On September 27, 2013, California Governor Jerry Brown signed into law a bill amending the California Online Privacy Protection Act (“CalOPPA”) to require website privacy notices to disclose how the site responds to “Do Not Track” signals, and whether third parties may collect personal information when a consumer uses the site. Although the changes to the law do not prohibit online behavioral advertising, this is the first law in the United States to impose disclosure requirements on website operators that track consumers’ online behavior.

Currently, CalOPPA requires any operator of a commercial website or online service that collects consumers’ personal information through the Internet to post a privacy policy that (1) identifies the types of personal information it collects and the categories of third-party entities with which the operator may share that information; (2) provides a description of how consumers may review or request changes to personal information collected through the website or service; (3) describes how the operator will notify consumers regarding material changes to the privacy policy, and (4) lists the policy’s effective date.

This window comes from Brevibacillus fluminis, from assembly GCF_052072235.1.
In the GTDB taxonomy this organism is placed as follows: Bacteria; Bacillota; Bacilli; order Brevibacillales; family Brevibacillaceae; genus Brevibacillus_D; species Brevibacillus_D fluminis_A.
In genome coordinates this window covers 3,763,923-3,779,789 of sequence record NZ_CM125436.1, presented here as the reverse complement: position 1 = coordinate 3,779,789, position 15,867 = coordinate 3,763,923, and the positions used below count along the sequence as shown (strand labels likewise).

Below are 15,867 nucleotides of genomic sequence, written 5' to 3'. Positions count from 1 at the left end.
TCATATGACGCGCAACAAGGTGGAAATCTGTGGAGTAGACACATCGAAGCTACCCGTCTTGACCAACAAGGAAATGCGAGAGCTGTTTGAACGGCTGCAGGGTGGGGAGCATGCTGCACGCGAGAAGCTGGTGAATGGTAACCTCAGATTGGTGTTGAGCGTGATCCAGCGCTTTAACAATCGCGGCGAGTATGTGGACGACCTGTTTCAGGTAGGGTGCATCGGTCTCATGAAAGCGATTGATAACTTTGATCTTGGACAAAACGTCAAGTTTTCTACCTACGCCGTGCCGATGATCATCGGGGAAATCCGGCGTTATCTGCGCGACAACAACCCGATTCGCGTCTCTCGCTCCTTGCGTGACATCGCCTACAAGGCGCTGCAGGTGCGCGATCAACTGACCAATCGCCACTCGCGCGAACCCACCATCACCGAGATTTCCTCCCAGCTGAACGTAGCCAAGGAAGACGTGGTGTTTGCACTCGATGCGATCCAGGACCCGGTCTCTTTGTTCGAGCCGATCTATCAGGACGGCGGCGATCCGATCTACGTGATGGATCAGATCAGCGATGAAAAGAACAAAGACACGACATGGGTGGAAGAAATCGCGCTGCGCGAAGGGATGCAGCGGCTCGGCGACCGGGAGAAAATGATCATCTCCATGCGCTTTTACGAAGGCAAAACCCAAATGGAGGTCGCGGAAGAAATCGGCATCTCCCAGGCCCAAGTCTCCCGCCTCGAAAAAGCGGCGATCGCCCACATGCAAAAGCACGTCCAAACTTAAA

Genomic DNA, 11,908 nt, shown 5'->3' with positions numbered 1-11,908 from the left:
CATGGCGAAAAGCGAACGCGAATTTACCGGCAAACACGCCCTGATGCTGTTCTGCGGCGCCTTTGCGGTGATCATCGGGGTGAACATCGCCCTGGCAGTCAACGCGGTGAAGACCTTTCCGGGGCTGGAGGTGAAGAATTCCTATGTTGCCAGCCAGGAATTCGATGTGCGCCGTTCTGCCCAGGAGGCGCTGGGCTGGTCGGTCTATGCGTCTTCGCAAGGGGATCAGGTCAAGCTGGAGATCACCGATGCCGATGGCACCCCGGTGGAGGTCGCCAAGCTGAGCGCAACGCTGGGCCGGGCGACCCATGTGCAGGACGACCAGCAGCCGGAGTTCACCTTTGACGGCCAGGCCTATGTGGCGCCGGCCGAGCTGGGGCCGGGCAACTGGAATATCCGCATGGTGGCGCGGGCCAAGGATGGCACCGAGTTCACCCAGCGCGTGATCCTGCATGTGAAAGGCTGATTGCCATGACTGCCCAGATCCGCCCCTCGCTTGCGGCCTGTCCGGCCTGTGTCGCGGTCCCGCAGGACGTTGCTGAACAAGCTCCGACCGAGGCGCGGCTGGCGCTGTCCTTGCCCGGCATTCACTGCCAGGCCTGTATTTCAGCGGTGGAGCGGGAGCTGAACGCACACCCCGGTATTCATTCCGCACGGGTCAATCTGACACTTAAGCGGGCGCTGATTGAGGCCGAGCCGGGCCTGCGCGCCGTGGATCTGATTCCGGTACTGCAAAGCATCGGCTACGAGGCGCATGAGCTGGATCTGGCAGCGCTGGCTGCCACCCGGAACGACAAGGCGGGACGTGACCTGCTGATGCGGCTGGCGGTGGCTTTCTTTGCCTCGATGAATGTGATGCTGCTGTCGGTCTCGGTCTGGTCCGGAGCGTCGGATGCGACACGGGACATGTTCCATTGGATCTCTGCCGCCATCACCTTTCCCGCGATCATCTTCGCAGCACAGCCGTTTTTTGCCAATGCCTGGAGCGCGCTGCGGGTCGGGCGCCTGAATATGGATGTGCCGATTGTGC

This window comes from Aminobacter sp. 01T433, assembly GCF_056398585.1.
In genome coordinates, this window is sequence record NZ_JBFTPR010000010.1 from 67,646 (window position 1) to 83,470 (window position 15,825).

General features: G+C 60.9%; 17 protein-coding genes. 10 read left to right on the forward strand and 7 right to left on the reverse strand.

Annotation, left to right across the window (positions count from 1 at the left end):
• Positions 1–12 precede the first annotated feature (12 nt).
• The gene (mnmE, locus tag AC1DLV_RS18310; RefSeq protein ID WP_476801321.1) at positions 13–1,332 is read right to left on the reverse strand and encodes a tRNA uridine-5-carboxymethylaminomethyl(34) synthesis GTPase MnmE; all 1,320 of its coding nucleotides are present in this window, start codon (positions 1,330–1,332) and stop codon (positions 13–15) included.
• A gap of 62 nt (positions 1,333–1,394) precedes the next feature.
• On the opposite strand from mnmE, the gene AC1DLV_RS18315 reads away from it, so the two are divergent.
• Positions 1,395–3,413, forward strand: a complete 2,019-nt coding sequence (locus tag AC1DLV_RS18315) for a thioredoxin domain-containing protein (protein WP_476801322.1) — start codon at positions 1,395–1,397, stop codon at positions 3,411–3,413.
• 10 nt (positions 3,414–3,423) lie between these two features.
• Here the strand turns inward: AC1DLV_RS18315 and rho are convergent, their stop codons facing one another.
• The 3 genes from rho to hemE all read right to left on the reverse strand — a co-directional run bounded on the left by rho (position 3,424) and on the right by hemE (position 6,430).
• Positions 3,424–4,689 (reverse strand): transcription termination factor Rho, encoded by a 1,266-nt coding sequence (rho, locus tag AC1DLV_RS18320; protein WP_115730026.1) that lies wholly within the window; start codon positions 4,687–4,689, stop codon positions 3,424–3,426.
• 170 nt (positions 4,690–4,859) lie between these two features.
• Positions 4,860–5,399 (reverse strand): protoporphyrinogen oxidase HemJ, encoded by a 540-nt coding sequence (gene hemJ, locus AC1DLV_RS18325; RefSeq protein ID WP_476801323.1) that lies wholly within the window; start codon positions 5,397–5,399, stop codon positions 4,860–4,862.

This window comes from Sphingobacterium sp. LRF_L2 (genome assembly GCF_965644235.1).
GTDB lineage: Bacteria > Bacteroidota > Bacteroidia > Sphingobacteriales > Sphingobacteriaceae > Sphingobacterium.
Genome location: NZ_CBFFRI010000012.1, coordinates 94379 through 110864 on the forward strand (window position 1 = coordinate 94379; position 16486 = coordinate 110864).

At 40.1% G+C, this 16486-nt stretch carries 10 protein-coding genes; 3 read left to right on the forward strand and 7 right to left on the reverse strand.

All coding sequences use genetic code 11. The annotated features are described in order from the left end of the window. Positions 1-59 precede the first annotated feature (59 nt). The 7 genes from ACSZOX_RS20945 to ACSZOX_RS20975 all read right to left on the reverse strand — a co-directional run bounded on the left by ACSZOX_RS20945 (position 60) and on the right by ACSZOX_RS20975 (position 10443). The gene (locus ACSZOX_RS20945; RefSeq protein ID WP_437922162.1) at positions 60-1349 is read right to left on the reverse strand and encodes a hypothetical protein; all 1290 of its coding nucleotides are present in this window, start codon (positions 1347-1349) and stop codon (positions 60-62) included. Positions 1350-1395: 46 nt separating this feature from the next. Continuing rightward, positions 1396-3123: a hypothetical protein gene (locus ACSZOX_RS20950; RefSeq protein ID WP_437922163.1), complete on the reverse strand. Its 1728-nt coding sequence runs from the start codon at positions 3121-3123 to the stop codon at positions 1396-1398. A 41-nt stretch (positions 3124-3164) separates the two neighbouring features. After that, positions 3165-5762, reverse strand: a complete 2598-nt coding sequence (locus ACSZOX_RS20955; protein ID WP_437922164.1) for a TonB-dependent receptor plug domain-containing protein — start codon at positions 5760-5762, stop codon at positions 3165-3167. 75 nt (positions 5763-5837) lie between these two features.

The new amendments further require that online privacy policies disclose how the website operator responds to Do Not Track signals from web browsers or “other mechanisms” that provide consumers a choice regarding the collection of personal information. This requirement may be satisfied by “providing a clear and conspicuous hyperlink in the operator’s privacy policy to an online location containing a description, including the effects, of any program or protocol the operator follows that offers the consumer that choice.” Online privacy policies also must disclose whether third parties may collect personal information about a consumer’s online activities over time and across sites when the consumer visits the website or uses the online service.

As has always been the case, under CalOPPA, operators who fail to provide the requisite disclosures will be given a warning and 30 days to comply before being deemed in violation of the law and subject to an enforcement action.

We reported last week that California Governor Brown signed into law a bill that adds “Privacy Rights for California Minors in the Digital World” to CalOPPA.

Read the full text of the new privacy policy requirements.